[This is a ‘hot take’ hastily scribed while trying to get my household moving in the morning. Forgive typos and other lapses]
Management consulting firm McKinsey has just acquired Lunar Design, an industrial design firm that had been attempting to broaden its capabilities with product strategy and interaction design.
After my post on “San Francisco Design Agencies Feeling The Squeeze,” I was lumped in with the “design consulting firms are dead” bunch, because people are poor at reading comprehension. Design consulting isn’t dead, but it’s definitely morphing, and doing so in an interesting bifurcated way.
At one end you have the big management consulting firms either establishing or acquiring design practices (McKinsey had been growing one organically in-house before the Lunar acquisition, Accenture acquired Fjord, Deloitte has Deloitte Digital). These firms had seen companies like IDEO and Frog get big billings for projects of the sort that used to only go to them. They realized they needed a design competency to stay relevant in the 21st century. And now these firms are deploying design practices at the highest levels of global corporations as a tool for creating strategy. This is actually a really big deal for design as an industry and a practice, and one that hasn’t yet been at all sufficiently appreciated.
At the other end you have design firms who are positioning themselves as partners in the development and launch efforts. This is design for execution, often embedding with product teams, and focused on the detailed work of interaction, interface, and visual design and front-end development. This is typically a ‘gap-filling’ role — augmenting a client’s lack designers in-house.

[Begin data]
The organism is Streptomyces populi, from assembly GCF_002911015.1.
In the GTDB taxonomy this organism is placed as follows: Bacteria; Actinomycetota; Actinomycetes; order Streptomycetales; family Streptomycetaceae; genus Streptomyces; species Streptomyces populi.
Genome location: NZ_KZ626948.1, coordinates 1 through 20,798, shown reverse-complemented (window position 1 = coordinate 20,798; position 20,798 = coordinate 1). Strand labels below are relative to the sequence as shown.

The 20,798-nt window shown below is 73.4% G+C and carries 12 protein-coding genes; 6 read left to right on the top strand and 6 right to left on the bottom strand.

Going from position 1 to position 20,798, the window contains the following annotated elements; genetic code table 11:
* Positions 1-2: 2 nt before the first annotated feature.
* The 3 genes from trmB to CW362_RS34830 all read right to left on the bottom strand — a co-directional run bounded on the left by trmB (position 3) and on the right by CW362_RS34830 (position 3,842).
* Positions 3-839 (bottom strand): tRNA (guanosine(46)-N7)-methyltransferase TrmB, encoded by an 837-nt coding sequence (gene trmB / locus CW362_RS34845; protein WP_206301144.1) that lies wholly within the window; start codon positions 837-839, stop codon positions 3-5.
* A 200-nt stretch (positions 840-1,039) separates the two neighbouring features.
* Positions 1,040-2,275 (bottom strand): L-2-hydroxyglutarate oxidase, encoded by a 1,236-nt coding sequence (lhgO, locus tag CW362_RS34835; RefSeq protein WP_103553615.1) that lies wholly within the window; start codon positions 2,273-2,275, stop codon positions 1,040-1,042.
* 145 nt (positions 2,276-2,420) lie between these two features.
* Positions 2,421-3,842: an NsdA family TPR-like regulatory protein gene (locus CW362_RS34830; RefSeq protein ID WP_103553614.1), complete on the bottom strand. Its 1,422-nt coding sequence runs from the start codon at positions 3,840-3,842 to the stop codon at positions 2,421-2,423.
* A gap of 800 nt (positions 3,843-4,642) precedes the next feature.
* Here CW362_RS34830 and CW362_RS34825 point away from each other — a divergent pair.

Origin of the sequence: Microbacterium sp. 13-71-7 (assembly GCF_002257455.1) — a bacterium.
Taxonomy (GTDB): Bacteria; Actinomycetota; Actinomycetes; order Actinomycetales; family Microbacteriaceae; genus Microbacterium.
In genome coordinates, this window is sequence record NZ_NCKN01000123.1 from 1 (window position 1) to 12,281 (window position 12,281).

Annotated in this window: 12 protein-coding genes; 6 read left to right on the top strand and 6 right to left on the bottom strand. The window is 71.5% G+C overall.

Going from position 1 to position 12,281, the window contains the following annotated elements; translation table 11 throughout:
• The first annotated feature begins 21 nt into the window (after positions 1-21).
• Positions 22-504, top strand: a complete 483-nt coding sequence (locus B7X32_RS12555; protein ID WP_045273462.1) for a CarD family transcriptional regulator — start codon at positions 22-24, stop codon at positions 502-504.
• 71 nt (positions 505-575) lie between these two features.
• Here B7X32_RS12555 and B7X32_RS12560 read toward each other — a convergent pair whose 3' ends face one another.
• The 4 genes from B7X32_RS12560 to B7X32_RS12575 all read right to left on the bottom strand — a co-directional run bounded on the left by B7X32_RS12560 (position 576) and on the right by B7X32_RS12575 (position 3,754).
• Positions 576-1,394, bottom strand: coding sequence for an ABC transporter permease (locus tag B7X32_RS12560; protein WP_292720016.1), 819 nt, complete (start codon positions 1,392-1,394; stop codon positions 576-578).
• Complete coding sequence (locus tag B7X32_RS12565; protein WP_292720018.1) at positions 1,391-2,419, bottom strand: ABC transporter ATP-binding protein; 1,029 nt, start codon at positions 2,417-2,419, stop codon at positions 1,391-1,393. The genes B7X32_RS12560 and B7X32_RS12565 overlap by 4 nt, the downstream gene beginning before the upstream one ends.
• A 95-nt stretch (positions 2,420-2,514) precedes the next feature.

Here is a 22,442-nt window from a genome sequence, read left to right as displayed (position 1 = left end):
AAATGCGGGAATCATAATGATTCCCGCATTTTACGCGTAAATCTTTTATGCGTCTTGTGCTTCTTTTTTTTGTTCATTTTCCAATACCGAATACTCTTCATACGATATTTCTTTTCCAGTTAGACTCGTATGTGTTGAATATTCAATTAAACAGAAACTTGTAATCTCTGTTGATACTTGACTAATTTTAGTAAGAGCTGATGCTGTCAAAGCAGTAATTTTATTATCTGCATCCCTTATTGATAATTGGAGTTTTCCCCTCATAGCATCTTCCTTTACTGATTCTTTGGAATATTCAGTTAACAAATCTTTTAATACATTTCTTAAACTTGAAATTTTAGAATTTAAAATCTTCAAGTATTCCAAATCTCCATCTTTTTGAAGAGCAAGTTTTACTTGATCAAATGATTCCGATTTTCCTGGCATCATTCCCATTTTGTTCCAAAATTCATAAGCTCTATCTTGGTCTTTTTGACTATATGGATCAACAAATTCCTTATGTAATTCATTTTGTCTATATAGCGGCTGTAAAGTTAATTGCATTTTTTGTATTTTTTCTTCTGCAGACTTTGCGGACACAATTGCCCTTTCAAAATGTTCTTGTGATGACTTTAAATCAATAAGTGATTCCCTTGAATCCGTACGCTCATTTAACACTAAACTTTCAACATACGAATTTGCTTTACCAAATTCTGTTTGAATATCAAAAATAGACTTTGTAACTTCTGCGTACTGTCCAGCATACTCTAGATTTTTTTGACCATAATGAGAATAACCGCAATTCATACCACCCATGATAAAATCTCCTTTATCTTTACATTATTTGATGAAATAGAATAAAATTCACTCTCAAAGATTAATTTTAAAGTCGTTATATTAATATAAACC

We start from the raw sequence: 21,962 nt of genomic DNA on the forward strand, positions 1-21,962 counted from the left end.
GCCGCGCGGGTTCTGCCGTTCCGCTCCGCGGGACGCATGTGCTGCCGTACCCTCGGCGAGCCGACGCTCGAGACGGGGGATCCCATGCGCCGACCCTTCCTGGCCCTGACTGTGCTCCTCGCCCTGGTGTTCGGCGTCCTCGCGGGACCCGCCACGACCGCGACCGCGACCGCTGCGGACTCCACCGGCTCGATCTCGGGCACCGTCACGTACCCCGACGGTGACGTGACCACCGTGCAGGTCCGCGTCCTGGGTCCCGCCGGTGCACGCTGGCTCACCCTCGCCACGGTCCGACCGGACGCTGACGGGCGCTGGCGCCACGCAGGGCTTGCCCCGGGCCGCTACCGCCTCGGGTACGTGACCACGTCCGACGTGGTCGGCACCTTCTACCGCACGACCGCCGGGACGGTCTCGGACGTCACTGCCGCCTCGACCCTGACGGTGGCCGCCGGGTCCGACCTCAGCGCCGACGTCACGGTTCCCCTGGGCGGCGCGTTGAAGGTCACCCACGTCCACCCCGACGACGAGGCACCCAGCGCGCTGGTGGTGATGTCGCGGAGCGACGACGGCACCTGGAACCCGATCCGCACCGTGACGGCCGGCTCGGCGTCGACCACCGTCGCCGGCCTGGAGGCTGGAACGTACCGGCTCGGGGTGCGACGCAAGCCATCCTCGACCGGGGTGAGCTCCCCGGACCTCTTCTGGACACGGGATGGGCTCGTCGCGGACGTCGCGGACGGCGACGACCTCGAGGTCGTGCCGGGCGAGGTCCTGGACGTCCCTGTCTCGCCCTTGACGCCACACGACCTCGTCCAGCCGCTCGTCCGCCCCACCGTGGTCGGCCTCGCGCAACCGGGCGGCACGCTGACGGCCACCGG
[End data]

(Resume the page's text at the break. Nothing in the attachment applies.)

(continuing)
And the middle? Historically, that was Adaptive Path’s sweet spot. There were multiple times we came in after someone like McKinsey had supplied a client with a Big Idea of where to go, and we would use our design practices to put shape to that existing strategy and suggest offerings and experiences they could deliver. Then we’d leave as the client would take our suggestions and implement them.
As companies have been staffing in-house design teams, that is where this middle work has moved. It hasn’t been worth hiring in-house designers to be the strategic dynamos a la McKinsey, and you can never hire enough designers for all the execution to be done. So, there seems to be plenty of work for design consultants in those regards. The middle bits? Not so much.